Interesting article by James Wood in today's Guardian about the way fiction can be used to examine questions of religion and God. It makes the point that Dawkins et al are so strident in their atheism there is no place for nuanced discussion. Fiction, meanwhile, allows more complex debate on some of the issues. I don't think Woods says anything particularly new or striking, to be honest, but it raises some decent questions.
I'm amazed that a run-through of writers who use fiction to air religious debates does not include either Flannery O'Connor or Walker Percy, both of whose work is shot through with a Catholic analysis of modernity and the difficulties of redemption and grace therein.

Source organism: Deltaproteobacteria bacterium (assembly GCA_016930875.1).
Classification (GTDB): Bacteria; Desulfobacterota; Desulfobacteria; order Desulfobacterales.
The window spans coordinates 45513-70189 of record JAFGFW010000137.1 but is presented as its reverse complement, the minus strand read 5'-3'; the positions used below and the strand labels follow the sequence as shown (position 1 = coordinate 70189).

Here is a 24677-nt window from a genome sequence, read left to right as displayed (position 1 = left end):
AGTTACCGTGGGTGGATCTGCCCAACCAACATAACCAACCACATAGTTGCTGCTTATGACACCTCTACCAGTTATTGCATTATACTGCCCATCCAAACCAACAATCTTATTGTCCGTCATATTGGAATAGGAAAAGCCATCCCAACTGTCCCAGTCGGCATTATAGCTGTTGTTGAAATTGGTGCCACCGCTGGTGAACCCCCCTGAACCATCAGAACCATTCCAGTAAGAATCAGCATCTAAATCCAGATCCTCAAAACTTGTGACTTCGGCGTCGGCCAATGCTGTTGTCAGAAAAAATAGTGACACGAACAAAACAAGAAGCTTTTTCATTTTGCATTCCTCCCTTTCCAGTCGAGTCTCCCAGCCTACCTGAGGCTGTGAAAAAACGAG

For me, the article really gets interesting when discussing Rowan Williams' suggestion that religious metaphors (the Virgin birth etc) allow an "event" or "space" in history in which man can pause to understand the hidden truths. I'm not a believer, but I think this is a powerful argument and there is much to commend it. Frustratingly, the article ends here and doesn't go into more detail. Whether you believe in God or not, or any other deity, or any other supernatural explanation of our existence, it is still true that there is a "beyond", about which we cannot ever know anything. In narrow terms, that would encompass the time before your birth and after your death: you will never be able to understand what happens beyond those poles. And, in broader human terms, the same poles exist, for the time before time and the time after time, whether that is the Christian eschaton or something different. The metaphors, or myths, that Williams alludes to are the only possible way we can ever explore these questions. The sterility and dogmatism of the new atheists' stance allows for no such contemplation, which is unfortunately blinkered.